DEH MORĀSĪ ḠONDAY, a Bronze Age archeological site located at 34° 90’ N, 65° 30’ E, adjacent to the village of Deh Morāsī, approximately 27 km southwest of Qandahār and 6.5 km east-southeast of Pahjwāʾī in southeastern Afghanistan (Ball and Gardin, I, p. 90 no. 287). It is situated on a plain bounded by the Aṟḡandāb, Tarnak, and Dūrī rivers on the west, east, and south respectively. The mound (Pašto ḡonday) rises approximately 5.3 m above the surrounding plain and covers an area of 1.12 ha. The excavations at Deh Morāsī Ḡonday and at the nearby sites of Saʿīd Qaʿla Ḡonday (or Tepe; Shaffer, 1978a, pp. 149-65), 13 km to the northeast; Šamšīr Ḡār cave (Dupree, 1958), 9.5 km to the northwest; and Mondīgak (Casal), 60 km due north, account for most of what is known about Afghanistan in the Bronze and Early Iron Ages (Shaffer, 1978a; idem, 1992, I, pp. 459-64).
Deh Morāsī Ḡonday was discovered in 1951 by the Second Afghan Expedition of the American Museum of Natural History, New York; it was excavated by Louis Dupree (q.v.; 1963). Four trenches were opened, but only the largest (2 x 6 m) was excavated to sterile soil, at a depth of 6.6 m. The total exposed surface was small, so that it was impossible to define structures or patterns of settlement within the site. As a result, knowledge is limited to a narrowly defined cultural sequence derived from the stratigraphy and artifacts recovered.
Four sequential occupations were identified and designated Morāsī I-IV, but analysis indicates no significant differences among I-III, and they should therefore be considered a single analytical unit. Radiocarbon dates from this and sites with comparable material suggest that Morāsī I-III was occupied between 2500-2200/2000 B.C.E. The Morāsī IV deposits were disturbed and contained pottery from the South Asian early historic (after 500 B.C.E.) and Islamic periods; combined with intrusive Kushan burials in upper levels of occupation III, they thus suggest a long period of abandonment following Morāsī III.
Present data indicate that Deh Morāsī Ḡonday was a small Bronze Age agricultural village, dependent on cultivation of barley and raising of sheep, goats, and cattle. Although complete buildings or rooms were not defined, fragmentary mud-brick walls suggest that this ancient village may have resembled those found in the same region today. The only complete architectural feature was a small trapezoidal mud-brick stucture found in Morāsī II. Associated with it were goat remains, a copper tube, a terra-cotta female figurine, a steatite stamp seal, a fragment from an alabaster bowl, and a magnetite nodule that showed signs of use; Dupree interpreted the structure as a small household shrine (1963, p. 81). More important, the painted pottery associated with Morāsī I-III bears strong stylistic similarities to that from Saʿīd Qaʿla Ḡonday, Mondīgak late Period III-IV, Damb Sakaat (in the Quetta valley of Pakistan), and Šahr-e Sūḵta (in Persian Sīstān) Period III. These similarities, as well as parallels with terra-cotta figurines, stone tools, beads, metal artifacts, stamp seals, and other artifacts suggest that Bronze Age social groups throughout this region were closely linked in cultural networks encompassing urban centers like Mondīgak and Šahr-e Sūḵta, as well as small villages like Deh Morāsī Ḡonday. All these sites were abandoned after 2000 B.C.E., but the causes of the abandonment and the fate of the populations have yet to be determined in the archeological record.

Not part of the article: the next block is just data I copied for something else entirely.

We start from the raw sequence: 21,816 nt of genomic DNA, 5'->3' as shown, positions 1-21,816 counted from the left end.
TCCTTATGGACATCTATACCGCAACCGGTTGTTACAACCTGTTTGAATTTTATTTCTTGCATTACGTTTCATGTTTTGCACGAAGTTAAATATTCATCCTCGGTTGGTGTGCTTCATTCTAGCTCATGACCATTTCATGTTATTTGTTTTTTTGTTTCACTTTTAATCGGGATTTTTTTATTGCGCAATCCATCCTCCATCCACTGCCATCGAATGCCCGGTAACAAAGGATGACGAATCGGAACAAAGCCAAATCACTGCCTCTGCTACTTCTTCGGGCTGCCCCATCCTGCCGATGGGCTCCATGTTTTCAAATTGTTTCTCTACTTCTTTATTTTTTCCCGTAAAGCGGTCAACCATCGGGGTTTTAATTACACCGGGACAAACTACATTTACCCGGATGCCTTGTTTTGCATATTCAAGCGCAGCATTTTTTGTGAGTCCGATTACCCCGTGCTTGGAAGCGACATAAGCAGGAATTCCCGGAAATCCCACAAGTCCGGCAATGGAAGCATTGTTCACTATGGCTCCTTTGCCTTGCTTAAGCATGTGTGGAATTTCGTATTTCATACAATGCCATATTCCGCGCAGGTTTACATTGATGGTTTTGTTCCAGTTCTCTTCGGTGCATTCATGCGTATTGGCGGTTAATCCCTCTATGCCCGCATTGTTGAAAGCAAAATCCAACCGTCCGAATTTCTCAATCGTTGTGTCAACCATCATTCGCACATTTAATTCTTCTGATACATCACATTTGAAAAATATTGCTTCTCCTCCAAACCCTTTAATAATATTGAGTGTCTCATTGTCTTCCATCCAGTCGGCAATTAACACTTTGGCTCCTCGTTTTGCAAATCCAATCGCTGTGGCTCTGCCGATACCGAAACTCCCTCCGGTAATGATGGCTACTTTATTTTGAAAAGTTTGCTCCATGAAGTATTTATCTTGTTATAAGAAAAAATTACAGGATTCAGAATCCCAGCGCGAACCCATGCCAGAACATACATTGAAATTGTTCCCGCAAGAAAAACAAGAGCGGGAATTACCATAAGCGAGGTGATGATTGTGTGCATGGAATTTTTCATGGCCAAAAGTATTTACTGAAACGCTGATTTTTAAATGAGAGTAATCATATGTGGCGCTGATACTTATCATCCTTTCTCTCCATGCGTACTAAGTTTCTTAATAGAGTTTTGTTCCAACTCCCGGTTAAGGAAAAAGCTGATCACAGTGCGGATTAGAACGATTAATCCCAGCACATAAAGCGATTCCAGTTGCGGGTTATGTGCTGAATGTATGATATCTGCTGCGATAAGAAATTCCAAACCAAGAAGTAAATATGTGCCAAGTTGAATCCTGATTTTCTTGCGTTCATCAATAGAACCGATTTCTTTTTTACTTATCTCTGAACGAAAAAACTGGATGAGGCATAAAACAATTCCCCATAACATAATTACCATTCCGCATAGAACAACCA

W. Ball and J.-C. Gardin, Archaeological Gazetteer of Afghanistan. Catalogue des sites archéologiques d’Afghanistan, 2 vols., Paris, 1982.
J.-M. Casal, Fouilles de Mundigak, 2 vols., Paris, 1961.
L. Dupree, “Shamshir Ghar. Historic Cave Site in Kandahar Province, Afghanistan,” Anthropological Papers of the American Museum of Natural History 46/2, 1958, pp. 141-311.
Idem, “Deh Morasi Ghundai. A Chalcolithic Site in South-Central Afghanistan,” Anthropological Papers of the American Museum of Natural History 50/2, 1963, pp. 59-135.
J. G. Shaffer, “The Later Prehistoric Periods,” in F. R. Allchin and N. Hammond, eds., The Archaeology of Afghanistan, London, 1978a, pp. 71-186.
Idem, Prehistoric Baluchistan, Delhi, 1978b.
Idem, “The Indus Valley, Baluchistan, and Helmand Traditions. Neolithic through Bronze Age,” in R. W. Ehrich, ed., Chronologies in Old World Archaeology, 2nd ed., 2 vols., Chicago, 1992, I, pp. 441-64; II, pp. 425-46.
(Jim G. Shaffer)
Originally Published: December 15, 1994
Last Updated: November 18, 2011
This article is available in print.
Vol. VII, Fasc. 2, pp. 210-211